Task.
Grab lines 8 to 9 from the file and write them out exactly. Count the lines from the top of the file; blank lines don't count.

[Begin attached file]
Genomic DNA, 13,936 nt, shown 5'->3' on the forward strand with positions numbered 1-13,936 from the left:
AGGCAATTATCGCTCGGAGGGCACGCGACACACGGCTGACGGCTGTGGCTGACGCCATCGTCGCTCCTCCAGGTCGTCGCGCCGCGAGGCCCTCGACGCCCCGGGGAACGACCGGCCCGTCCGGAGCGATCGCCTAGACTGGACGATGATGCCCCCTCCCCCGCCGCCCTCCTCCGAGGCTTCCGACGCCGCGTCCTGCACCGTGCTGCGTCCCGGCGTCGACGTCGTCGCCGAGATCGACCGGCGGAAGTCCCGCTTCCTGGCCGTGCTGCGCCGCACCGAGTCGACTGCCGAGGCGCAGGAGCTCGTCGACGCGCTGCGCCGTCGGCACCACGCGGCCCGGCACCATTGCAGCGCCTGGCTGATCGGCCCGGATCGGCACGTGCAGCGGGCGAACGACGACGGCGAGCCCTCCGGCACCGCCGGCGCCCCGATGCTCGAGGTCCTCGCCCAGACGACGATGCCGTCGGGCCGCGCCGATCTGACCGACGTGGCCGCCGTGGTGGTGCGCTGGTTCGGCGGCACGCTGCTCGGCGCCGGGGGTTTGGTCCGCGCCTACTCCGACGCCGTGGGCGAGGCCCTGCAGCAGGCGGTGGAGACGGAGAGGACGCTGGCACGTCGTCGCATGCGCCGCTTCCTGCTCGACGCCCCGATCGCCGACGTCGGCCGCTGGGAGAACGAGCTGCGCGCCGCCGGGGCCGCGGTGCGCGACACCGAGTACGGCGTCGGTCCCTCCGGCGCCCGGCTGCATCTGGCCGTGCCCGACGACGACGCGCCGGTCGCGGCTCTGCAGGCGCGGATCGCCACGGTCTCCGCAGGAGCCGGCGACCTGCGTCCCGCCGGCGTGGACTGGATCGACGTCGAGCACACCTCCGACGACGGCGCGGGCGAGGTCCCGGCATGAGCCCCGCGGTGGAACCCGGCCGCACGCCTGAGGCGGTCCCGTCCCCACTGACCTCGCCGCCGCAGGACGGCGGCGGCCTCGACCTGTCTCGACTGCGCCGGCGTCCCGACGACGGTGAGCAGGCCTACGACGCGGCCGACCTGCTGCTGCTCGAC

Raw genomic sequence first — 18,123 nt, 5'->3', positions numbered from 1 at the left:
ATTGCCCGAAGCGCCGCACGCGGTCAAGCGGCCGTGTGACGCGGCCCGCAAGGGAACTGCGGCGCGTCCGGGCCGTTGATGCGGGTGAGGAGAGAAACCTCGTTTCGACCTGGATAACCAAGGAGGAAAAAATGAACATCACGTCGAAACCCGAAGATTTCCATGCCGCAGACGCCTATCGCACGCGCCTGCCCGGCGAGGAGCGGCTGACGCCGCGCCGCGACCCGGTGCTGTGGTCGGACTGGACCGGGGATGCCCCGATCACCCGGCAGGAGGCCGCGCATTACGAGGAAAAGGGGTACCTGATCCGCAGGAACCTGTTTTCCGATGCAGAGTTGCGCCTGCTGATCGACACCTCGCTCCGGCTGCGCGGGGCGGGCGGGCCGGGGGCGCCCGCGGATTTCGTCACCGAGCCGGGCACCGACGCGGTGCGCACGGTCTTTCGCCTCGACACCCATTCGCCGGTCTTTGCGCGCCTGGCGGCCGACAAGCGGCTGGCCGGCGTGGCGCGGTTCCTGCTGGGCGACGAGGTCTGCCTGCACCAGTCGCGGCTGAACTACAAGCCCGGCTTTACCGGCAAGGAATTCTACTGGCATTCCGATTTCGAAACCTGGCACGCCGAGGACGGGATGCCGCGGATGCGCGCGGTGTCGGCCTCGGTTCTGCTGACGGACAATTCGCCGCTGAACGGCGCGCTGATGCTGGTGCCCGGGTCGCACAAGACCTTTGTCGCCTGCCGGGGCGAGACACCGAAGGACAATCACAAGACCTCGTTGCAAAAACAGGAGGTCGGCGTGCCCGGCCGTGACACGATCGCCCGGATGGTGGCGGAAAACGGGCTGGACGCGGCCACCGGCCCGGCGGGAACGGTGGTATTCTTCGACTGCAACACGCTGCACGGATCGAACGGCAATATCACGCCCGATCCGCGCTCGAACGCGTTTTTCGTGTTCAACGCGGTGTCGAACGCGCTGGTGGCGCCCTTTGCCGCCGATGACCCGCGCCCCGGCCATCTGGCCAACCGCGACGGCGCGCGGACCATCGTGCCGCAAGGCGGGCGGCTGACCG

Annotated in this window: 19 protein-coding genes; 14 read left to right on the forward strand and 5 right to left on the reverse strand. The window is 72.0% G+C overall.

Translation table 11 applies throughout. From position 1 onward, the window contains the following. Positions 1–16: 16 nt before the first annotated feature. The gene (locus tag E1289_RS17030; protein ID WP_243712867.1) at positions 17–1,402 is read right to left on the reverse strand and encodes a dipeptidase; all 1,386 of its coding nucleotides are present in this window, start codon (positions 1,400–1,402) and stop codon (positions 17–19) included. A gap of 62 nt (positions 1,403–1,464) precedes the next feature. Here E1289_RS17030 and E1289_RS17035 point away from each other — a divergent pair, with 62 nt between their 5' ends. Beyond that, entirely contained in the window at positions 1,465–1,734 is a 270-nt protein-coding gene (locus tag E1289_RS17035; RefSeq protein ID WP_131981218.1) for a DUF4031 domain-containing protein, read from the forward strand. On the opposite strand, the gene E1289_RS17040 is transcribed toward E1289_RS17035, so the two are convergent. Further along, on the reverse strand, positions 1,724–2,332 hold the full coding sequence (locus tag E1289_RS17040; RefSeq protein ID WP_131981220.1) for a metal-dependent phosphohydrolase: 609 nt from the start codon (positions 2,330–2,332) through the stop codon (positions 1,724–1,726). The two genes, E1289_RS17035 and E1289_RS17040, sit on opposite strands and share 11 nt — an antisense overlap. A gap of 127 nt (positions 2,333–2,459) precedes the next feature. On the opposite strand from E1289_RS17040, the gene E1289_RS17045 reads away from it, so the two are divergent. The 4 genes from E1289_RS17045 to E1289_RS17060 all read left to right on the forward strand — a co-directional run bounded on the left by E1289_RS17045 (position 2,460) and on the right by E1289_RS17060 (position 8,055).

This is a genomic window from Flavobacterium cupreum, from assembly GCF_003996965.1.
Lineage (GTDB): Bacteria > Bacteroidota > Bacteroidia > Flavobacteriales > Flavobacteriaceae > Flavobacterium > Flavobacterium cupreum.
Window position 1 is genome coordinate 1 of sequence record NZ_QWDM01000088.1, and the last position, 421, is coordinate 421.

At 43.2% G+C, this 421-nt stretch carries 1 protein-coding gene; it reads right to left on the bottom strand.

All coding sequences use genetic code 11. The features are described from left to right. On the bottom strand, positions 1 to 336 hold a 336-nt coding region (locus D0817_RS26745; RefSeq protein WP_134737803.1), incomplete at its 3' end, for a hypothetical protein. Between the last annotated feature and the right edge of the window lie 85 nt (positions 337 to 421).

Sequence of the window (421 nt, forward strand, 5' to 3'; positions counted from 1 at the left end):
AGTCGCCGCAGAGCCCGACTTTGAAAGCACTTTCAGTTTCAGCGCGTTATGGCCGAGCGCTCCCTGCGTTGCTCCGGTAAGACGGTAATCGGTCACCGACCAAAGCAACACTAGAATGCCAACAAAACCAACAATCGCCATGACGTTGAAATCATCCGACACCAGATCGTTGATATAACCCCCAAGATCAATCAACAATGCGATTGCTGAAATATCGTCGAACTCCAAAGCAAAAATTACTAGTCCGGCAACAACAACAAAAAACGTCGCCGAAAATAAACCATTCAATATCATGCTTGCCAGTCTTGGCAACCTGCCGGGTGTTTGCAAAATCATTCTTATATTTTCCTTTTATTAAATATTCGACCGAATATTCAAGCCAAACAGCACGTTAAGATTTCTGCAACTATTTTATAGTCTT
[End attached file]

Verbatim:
Lineage (GTDB): Bacteria > Bacteroidota > Bacteroidia > Flavobacteriales > Flavobacteriaceae > Flavobacterium > Flavobacterium cupreum.
Window position 1 is genome coordinate 1 of sequence record NZ_QWDM01000088.1, and the last position, 421, is coordinate 421.